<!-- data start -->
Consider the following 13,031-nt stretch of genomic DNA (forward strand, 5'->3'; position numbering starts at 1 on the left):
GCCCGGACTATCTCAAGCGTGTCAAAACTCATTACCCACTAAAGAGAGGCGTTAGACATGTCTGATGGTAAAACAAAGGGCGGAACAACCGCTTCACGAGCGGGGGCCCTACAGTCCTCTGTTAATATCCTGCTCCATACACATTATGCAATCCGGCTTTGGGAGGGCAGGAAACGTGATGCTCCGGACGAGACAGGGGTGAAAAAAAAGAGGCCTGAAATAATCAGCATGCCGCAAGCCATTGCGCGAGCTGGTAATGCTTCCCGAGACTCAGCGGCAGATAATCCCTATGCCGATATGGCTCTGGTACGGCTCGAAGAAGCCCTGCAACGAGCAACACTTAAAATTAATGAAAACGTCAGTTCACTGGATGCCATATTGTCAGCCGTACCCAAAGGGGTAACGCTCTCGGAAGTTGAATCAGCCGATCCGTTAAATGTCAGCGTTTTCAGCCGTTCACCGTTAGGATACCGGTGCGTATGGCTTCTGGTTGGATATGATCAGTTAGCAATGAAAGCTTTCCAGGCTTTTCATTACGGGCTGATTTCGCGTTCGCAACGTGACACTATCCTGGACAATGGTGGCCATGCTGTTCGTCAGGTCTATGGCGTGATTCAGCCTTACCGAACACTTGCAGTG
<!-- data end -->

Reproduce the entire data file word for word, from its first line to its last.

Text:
Consider the following 13,031-nt stretch of genomic DNA (forward strand, 5'->3'; position numbering starts at 1 on the left):
GCCCGGACTATCTCAAGCGTGTCAAAACTCATTACCCACTAAAGAGAGGCGTTAGACATGTCTGATGGTAAAACAAAGGGCGGAACAACCGCTTCACGAGCGGGGGCCCTACAGTCCTCTGTTAATATCCTGCTCCATACACATTATGCAATCCGGCTTTGGGAGGGCAGGAAACGTGATGCTCCGGACGAGACAGGGGTGAAAAAAAAGAGGCCTGAAATAATCAGCATGCCGCAAGCCATTGCGCGAGCTGGTAATGCTTCCCGAGACTCAGCGGCAGATAATCCCTATGCCGATATGGCTCTGGTACGGCTCGAAGAAGCCCTGCAACGAGCAACACTTAAAATTAATGAAAACGTCAGTTCACTGGATGCCATATTGTCAGCCGTACCCAAAGGGGTAACGCTCTCGGAAGTTGAATCAGCCGATCCGTTAAATGTCAGCGTTTTCAGCCGTTCACCGTTAGGATACCGGTGCGTATGGCTTCTGGTTGGATATGATCAGTTAGCAATGAAAGCTTTCCAGGCTTTTCATTACGGGCTGATTTCGCGTTCGCAACGTGACACTATCCTGGACAATGGTGGCCATGCTGTTCGTCAGGTCTATGGCGTGATTCAGCCTTACCGAACACTTGCAGTG